The Sport Information Resource Centre
Use double quotes to find documents that include the exact phrase: "aerodynamic AND testing"
The Sport Information Resource Centre

LILLEHAMMER, Nor.—Antoine Cyr and Katherine Stewart-Jones each threw down one of the best races of their World Cup cross-country skiing careers, striding into the top-15 against a deep international field in Lillehammer, Norway.

Cyr (Gatineau, Que.) finished just five seconds off the leading pace in 12th of the men’s 20-kilometre classic-ski mass start race. Stewart-Jones (Chelsea, Que.) was 10 seconds off the winning women’s mark while smashing her career-best result after crossing the finish line in 13th.

The youngest member of the Nordic squad, Olivier Léveillé of Sherbrooke, Que., was also 10 seconds back of the men’s race winner in 27th.

‘This feels awesome,” said Cyr, who was sick last week, forcing him to miss the season opener. “I needed this one bad. My morale was so down last week. I wasn’t sure where my shape was so this one is for all of the support staff. It shows I’m still in the game.”

It sure does.

The 24-year-old skied with calmness and poise while tactically working his way in a large pack that stuck together for each of the six loops on the Norwegian trail, posting a time of 48:19.6.

“It was such a chaotic race. You had to fight for every position in the pack,” added Cyr, who credited the advice of four-time Olympian, Devon Kershaw, for inspiring the strong performance.

Now living in Norway, Kershaw played a support role to the Canadians on Sunday.

“He just told me when you are skiing in a large group to look at the guys around and see if you’re skiing the smoothest and calmest, that is where you will get some confidence. It gave me a lot of power and juice that I needed.”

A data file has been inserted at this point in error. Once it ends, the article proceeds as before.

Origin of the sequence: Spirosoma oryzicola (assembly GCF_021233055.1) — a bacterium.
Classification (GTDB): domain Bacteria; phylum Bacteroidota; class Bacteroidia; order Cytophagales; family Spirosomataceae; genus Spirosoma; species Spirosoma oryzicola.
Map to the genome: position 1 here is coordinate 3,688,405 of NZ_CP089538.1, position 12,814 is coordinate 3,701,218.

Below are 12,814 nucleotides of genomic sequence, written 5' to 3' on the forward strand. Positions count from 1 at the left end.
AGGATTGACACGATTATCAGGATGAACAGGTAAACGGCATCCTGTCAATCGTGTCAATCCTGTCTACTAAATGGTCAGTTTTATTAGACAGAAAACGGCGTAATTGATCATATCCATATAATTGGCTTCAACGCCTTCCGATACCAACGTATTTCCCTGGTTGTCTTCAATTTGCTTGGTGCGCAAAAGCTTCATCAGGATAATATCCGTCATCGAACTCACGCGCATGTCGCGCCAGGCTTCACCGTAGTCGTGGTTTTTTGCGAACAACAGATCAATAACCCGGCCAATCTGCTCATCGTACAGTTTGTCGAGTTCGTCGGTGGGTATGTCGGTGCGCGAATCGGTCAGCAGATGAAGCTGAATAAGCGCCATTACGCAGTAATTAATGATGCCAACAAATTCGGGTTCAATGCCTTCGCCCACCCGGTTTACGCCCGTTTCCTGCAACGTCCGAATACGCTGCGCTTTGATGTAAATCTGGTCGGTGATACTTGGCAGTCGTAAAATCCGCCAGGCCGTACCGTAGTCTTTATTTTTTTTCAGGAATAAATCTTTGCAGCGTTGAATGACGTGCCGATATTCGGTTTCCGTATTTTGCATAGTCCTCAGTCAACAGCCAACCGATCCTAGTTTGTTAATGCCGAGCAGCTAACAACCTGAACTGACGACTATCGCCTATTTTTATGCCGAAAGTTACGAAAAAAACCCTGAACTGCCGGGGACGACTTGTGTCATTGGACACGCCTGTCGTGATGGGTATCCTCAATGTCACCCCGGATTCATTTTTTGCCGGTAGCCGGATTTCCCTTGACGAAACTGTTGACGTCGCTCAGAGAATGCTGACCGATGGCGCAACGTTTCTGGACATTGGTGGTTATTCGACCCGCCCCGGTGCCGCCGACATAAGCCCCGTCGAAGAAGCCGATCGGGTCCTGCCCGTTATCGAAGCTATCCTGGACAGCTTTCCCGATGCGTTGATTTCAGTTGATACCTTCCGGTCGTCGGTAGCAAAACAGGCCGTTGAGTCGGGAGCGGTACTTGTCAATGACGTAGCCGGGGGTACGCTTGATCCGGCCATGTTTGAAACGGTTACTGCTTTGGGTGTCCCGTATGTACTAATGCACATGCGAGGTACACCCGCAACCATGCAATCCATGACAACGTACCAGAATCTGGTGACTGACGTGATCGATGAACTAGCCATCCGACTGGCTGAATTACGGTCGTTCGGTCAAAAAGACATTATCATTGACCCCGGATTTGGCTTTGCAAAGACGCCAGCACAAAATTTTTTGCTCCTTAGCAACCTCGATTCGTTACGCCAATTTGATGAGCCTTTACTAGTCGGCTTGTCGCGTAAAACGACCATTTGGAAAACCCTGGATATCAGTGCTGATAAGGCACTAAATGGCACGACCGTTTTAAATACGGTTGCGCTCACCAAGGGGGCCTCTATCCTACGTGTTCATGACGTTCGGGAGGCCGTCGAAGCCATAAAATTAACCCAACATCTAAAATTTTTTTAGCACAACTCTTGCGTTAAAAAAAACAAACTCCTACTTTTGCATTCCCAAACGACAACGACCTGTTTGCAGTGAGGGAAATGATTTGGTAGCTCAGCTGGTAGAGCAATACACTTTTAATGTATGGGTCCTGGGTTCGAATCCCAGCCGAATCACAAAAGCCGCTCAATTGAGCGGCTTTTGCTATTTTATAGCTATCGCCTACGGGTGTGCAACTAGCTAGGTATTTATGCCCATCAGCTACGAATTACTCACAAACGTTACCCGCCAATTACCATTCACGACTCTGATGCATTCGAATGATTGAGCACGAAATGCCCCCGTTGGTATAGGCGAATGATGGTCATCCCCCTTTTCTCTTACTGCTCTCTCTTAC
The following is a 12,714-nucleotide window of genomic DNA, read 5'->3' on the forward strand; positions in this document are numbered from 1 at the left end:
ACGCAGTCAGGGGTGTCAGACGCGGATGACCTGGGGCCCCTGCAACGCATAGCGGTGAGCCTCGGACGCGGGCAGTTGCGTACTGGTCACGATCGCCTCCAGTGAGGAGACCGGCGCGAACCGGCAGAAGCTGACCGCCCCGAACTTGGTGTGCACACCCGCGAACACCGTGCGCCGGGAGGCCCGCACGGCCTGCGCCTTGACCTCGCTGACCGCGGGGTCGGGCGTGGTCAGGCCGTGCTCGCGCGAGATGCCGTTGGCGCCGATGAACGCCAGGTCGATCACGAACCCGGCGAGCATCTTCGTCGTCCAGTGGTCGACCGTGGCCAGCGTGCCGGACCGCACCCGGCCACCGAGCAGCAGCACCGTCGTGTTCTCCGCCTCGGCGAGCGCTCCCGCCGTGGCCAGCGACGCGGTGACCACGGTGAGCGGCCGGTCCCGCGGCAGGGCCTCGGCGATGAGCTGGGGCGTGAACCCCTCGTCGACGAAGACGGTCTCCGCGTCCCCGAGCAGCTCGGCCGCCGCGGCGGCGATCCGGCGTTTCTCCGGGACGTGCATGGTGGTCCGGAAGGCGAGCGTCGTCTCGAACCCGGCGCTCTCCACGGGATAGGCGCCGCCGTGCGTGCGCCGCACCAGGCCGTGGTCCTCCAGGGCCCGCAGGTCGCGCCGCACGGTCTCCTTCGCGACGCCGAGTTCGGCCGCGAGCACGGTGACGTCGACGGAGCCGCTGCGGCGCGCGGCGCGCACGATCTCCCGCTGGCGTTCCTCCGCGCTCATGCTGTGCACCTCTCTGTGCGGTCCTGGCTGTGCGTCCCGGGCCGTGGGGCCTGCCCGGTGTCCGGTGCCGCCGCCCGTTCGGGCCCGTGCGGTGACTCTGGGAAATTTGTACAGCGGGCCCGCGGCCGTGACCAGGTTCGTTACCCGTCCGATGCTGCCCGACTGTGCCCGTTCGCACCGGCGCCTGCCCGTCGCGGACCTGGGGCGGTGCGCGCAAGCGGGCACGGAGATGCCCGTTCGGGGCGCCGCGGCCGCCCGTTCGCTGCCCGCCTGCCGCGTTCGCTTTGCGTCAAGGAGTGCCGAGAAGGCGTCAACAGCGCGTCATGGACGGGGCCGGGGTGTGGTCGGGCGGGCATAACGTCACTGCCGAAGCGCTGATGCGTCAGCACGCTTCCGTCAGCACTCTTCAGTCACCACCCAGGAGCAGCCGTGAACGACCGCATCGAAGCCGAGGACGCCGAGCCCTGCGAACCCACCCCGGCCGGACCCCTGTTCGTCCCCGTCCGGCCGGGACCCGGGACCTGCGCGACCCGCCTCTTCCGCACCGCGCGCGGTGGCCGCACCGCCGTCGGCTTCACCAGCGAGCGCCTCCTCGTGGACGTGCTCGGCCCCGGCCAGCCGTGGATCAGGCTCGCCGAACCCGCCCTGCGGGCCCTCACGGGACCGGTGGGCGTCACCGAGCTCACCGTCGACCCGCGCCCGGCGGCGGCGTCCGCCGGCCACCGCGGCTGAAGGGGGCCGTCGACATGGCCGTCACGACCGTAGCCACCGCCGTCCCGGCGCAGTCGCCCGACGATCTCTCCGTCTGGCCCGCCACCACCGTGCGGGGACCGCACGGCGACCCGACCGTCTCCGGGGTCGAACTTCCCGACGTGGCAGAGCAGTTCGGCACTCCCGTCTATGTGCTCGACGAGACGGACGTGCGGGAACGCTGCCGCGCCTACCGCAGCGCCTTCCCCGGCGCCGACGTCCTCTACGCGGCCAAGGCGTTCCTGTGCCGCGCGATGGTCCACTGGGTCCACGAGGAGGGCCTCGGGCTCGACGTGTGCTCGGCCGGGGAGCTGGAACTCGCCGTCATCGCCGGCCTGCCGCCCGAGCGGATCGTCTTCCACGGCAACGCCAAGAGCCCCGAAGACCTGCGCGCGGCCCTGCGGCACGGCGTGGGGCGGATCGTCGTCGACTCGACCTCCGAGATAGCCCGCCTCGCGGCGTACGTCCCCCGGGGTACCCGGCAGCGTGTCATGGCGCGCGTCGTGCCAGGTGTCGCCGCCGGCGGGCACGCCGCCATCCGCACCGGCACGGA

Competing in just his third year on the World Cup, Cyr went stride-for-stride with the greatest names in the sport on a course that is challenging to drop skiers. Cyr put the hammer down in the long finishing stretch to grab precious spots in the pack and secure his second-best result ever.

“This is a big result. I skied very well,” he added. “There was a downhill about two kilometres out, and then a long, gradual uphill about one kilometre to go in the stadium. If you weren’t completely out of gas you could take a step back and see the pack open. I saw an opening, went as hard as I could and moved up a few spots.”

Cyr is part of a new generation Canadian skiers loaded with potential and belief they can compete for the World Cup podium. He teamed up with Graham Ritchie at the 2022 Olympics where the Canadian duo put down an impressive fifth-place finish in the team sprint event.

Another Olympic teammate, Olivier Léveillé, also showcased his talent on Sunday. The 21-year-old was also in the large pack of the top skiers on the planet jostling for position in the chaotic dash for the finish.

The young Quebecer was the fifth fastest athlete under 23 years old, clocking-in at 48:24.4 for 27th – just 9.9 seconds from the gold medal time.

The Norwegians swept the podium while finishing eight in the top-10.

Paal Golberg ended up on top at 48:14.5 when the dust settled at the finish corral. Sjur Roethe was second at 48;15.4, while Martini Nyenget snagged the bronze medal at 48:15.6.